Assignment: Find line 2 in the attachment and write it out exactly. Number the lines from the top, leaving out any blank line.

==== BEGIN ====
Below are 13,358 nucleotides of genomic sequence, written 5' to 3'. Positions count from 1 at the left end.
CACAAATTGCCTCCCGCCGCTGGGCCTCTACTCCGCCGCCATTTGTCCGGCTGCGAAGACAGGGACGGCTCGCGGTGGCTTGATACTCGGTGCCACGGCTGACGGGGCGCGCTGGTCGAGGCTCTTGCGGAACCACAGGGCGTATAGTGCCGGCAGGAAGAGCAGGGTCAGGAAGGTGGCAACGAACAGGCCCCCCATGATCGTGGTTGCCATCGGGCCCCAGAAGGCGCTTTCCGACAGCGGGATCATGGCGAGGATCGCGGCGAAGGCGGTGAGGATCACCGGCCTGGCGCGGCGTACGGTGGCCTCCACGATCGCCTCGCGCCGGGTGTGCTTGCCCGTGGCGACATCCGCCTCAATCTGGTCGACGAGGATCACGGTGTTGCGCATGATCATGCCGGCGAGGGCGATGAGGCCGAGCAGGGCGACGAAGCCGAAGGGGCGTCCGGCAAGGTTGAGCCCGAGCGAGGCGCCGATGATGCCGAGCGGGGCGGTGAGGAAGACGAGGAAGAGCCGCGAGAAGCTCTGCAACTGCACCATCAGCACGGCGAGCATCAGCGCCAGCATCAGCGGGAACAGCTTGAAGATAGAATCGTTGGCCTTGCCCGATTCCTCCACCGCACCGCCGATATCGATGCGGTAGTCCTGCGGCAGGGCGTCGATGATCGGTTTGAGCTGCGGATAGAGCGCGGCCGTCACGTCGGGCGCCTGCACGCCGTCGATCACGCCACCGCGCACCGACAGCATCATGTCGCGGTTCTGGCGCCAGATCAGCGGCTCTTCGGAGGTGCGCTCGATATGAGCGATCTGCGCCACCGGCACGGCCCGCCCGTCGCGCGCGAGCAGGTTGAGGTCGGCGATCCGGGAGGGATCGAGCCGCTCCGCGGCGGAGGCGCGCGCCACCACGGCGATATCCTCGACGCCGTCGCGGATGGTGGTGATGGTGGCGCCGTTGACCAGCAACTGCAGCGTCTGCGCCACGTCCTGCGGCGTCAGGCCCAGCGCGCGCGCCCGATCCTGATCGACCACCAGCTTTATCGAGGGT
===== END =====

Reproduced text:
CACAAATTGCCTCCCGCCGCTGGGCCTCTACTCCGCCGCCATTTGTCCGGCTGCGAAGACAGGGACGGCTCGCGGTGGCTTGATACTCGGTGCCACGGCTGACGGGGCGCGCTGGTCGAGGCTCTTGCGGAACCACAGGGCGTATAGTGCCGGCAGGAAGAGCAGGGTCAGGAAGGTGGCAACGAACAGGCCCCCCATGATCGTGGTTGCCATCGGGCCCCAGAAGGCGCTTTCCGACAGCGGGATCATGGCGAGGATCGCGGCGAAGGCGGTGAGGATCACCGGCCTGGCGCGGCGTACGGTGGCCTCCACGATCGCCTCGCGCCGGGTGTGCTTGCCCGTGGCGACATCCGCCTCAATCTGGTCGACGAGGATCACGGTGTTGCGCATGATCATGCCGGCGAGGGCGATGAGGCCGAGCAGGGCGACGAAGCCGAAGGGGCGTCCGGCAAGGTTGAGCCCGAGCGAGGCGCCGATGATGCCGAGCGGGGCGGTGAGGAAGACGAGGAAGAGCCGCGAGAAGCTCTGCAACTGCACCATCAGCACGGCGAGCATCAGCGCCAGCATCAGCGGGAACAGCTTGAAGATAGAATCGTTGGCCTTGCCCGATTCCTCCACCGCACCGCCGATATCGATGCGGTAGTCCTGCGGCAGGGCGTCGATGATCGGTTTGAGCTGCGGATAGAGCGCGGCCGTCACGTCGGGCGCCTGCACGCCGTCGATCACGCCACCGCGCACCGACAGCATCATGTCGCGGTTCTGGCGCCAGATCAGCGGCTCTTCGGAGGTGCGCTCGATATGAGCGATCTGCGCCACCGGCACGGCCCGCCCGTCGCGCGCGAGCAGGTTGAGGTCGGCGATCCGGGAGGGATCGAGCCGCTCCGCGGCGGAGGCGCGCGCCACCACGGCGATATCCTCGACGCCGTCGCGGATGGTGGTGATGGTGGCGCCGTTGACCAGCAACTGCAGCGTCTGCGCCACGTCCTGCGGCGTCAGGCCCAGCGCGCGCGCCCGATCCTGATCGACCACCAGCTTTATCGAGGGT